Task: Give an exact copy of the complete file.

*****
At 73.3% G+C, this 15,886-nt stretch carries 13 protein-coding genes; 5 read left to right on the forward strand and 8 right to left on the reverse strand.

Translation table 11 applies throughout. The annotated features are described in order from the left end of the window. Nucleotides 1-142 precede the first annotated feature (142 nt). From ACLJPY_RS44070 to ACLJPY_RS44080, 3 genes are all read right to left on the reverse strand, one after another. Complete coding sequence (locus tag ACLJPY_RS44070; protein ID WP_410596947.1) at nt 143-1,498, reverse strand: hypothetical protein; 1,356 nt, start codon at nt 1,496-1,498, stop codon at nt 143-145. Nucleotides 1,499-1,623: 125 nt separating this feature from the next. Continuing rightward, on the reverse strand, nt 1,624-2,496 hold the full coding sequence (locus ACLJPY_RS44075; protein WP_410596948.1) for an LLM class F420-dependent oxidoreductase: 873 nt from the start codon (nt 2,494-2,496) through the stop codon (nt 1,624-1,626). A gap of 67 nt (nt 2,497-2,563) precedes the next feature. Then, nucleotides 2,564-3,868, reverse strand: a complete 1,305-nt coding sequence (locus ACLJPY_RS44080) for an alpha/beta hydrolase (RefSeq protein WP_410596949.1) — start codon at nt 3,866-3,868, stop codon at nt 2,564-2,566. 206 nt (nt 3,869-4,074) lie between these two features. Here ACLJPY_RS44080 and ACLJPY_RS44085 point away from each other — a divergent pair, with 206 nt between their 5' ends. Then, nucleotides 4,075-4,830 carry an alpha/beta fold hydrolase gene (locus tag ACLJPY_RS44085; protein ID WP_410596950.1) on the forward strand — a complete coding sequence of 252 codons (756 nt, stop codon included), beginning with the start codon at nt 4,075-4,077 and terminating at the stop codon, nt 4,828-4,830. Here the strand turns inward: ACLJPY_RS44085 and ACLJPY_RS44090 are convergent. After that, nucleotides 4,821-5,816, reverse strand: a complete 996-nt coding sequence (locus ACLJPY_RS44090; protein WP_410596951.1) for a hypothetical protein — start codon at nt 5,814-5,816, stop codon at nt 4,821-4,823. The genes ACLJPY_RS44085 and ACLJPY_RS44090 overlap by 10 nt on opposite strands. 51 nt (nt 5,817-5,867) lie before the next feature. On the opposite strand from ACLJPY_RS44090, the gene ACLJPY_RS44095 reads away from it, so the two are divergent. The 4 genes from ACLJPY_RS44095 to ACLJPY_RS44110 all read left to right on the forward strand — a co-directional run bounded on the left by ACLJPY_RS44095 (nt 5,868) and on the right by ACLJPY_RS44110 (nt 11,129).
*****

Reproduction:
At 73.3% G+C, this 15,886-nt stretch carries 13 protein-coding genes; 5 read left to right on the forward strand and 8 right to left on the reverse strand.

Translation table 11 applies throughout. The annotated features are described in order from the left end of the window. Nucleotides 1-142 precede the first annotated feature (142 nt). From ACLJPY_RS44070 to ACLJPY_RS44080, 3 genes are all read right to left on the reverse strand, one after another. Complete coding sequence (locus tag ACLJPY_RS44070; protein ID WP_410596947.1) at nt 143-1,498, reverse strand: hypothetical protein; 1,356 nt, start codon at nt 1,496-1,498, stop codon at nt 143-145. Nucleotides 1,499-1,623: 125 nt separating this feature from the next. Continuing rightward, on the reverse strand, nt 1,624-2,496 hold the full coding sequence (locus ACLJPY_RS44075; protein WP_410596948.1) for an LLM class F420-dependent oxidoreductase: 873 nt from the start codon (nt 2,494-2,496) through the stop codon (nt 1,624-1,626). A gap of 67 nt (nt 2,497-2,563) precedes the next feature. Then, nucleotides 2,564-3,868, reverse strand: a complete 1,305-nt coding sequence (locus ACLJPY_RS44080) for an alpha/beta hydrolase (RefSeq protein WP_410596949.1) — start codon at nt 3,866-3,868, stop codon at nt 2,564-2,566. 206 nt (nt 3,869-4,074) lie between these two features. Here ACLJPY_RS44080 and ACLJPY_RS44085 point away from each other — a divergent pair, with 206 nt between their 5' ends. Then, nucleotides 4,075-4,830 carry an alpha/beta fold hydrolase gene (locus tag ACLJPY_RS44085; protein ID WP_410596950.1) on the forward strand — a complete coding sequence of 252 codons (756 nt, stop codon included), beginning with the start codon at nt 4,075-4,077 and terminating at the stop codon, nt 4,828-4,830. Here the strand turns inward: ACLJPY_RS44085 and ACLJPY_RS44090 are convergent. After that, nucleotides 4,821-5,816, reverse strand: a complete 996-nt coding sequence (locus ACLJPY_RS44090; protein WP_410596951.1) for a hypothetical protein — start codon at nt 5,814-5,816, stop codon at nt 4,821-4,823. The genes ACLJPY_RS44085 and ACLJPY_RS44090 overlap by 10 nt on opposite strands. 51 nt (nt 5,817-5,867) lie before the next feature. On the opposite strand from ACLJPY_RS44090, the gene ACLJPY_RS44095 reads away from it, so the two are divergent. The 4 genes from ACLJPY_RS44095 to ACLJPY_RS44110 all read left to right on the forward strand — a co-directional run bounded on the left by ACLJPY_RS44095 (nt 5,868) and on the right by ACLJPY_RS44110 (nt 11,129).